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Does Trade Cause Growth in Nigeria


  • Emmanuel Nnadozie

    () (Associate Professor of Economics, Tru-man State University)


It is widely believed in literature that trade has a positive effect on economic grouwth. For the developing countries, especially African countries that are considering a trade-led economic growth strategy, this has serious implications. This paper focuses on the relationship between trade and economic growth in Nigeria. First, the paper empirically demonstrates the importance of trade to Nigeria 's economic growth through the use of a multiple regression analysis of longitudinal data, whivh helps discern the combined effect of exports labor, and capital on Nigeria 's economic growth. Second, the paper performs a Granger causality test to determine the direction of causality between trade and growth in Nigeria. The results provide evidence that trade does have a significant positive effect on economic growth in Nigeria.

Suggested Citation

  • Emmanuel Nnadozie, 2004. "Does Trade Cause Growth in Nigeria," Journal of African Development, African Finance and Economic Association, vol. 6(1), pages 52-75.
  • Handle: RePEc:afe:journl:v:6:y:2004:i:1:p:52-75

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    References listed on IDEAS

    1. David E. Bloom & David Canning & Pia N. Malaney, 1999. "Demographic Change and Economic Growth in Asia," CID Working Papers 15, Center for International Development at Harvard University.
    2. Easterly, William & Kremer, Michael & Pritchett, Lant & Summers, Lawrence H., 1993. "Good policy or good luck?: Country growth performance and temporary shocks," Journal of Monetary Economics, Elsevier, vol. 32(3), pages 459-483, December.
    3. Rafael La Porta & Florencio Lopez-De-Silanes & Andrei Shleifer, 2002. "Government Ownership of Banks," Journal of Finance, American Finance Association, vol. 57(1), pages 265-301, February.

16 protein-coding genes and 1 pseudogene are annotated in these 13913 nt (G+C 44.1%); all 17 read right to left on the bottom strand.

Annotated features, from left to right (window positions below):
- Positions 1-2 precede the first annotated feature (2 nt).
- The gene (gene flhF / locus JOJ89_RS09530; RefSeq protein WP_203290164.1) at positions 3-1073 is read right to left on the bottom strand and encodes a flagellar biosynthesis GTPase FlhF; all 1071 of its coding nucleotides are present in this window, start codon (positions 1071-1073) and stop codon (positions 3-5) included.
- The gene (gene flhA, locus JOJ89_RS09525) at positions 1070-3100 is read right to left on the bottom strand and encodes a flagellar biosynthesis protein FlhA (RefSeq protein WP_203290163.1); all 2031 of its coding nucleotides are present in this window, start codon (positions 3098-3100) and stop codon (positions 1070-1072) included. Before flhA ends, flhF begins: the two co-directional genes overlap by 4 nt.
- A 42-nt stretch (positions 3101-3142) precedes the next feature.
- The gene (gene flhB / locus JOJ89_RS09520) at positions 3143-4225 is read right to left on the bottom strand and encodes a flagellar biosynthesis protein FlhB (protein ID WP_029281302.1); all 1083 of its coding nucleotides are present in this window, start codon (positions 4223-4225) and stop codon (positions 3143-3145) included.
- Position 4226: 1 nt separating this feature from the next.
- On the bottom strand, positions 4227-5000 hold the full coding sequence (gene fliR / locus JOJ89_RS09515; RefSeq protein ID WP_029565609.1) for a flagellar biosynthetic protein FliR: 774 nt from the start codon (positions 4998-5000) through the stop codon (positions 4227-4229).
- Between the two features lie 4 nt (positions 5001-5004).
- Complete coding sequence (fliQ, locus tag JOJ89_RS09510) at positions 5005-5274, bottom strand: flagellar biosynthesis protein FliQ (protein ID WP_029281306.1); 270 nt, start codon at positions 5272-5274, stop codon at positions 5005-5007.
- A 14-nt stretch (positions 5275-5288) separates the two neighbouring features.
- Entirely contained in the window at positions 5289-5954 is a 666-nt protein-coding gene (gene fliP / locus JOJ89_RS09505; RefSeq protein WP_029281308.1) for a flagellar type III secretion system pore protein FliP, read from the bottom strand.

4. Ross Levine & Norman Loayza & Thorsten Beck, 2002. "Financial Intermediation and Growth: Causality and Causes," Central Banking, Analysis, and Economic Policies Book Series,in: Leonardo Hernández & Klaus Schmidt-Hebbel & Norman Loayza (Series Editor) & Klaus Schmidt-Hebbel (Se (ed.), Banking, Financial Integration, and International Crises, edition 1, volume 3, chapter 2, pages 031-084 Central Bank of Chile.
    5. Aghion, Philippe & Bacchetta, Philippe & Banerjee, Abhijit, 2004. "Financial development and the instability of open economies," Journal of Monetary Economics, Elsevier, vol. 51(6), pages 1077-1106, September.
    6. David E. BLOOM & Jocelyn E. FINLAY, 2009. "Demographic Change and Economic Growth in Asia," Asian Economic Policy Review, Japan Center for Economic Research, vol. 4(1), pages 45-64.
    7. Easterly, William, 2001. "The Lost Decades: Developing Countries' Stagnation in Spite of Policy Reform 1980-1998," Journal of Economic Growth, Springer, vol. 6(2), pages 135-157, June.
    8. Ghiath Shabsigh & Ilker Domaç, 1999. "Real Exchange Rate Behavior and Economic Growth; Evidence from Egypt, Jordan, Morocco, and Tunisia," IMF Working Papers 99/40, International Monetary Fund.
    9. Solow, Robert M., 2000. "Growth Theory: An Exposition," OUP Catalogue, Oxford University Press, edition 2, number 9780195109030.
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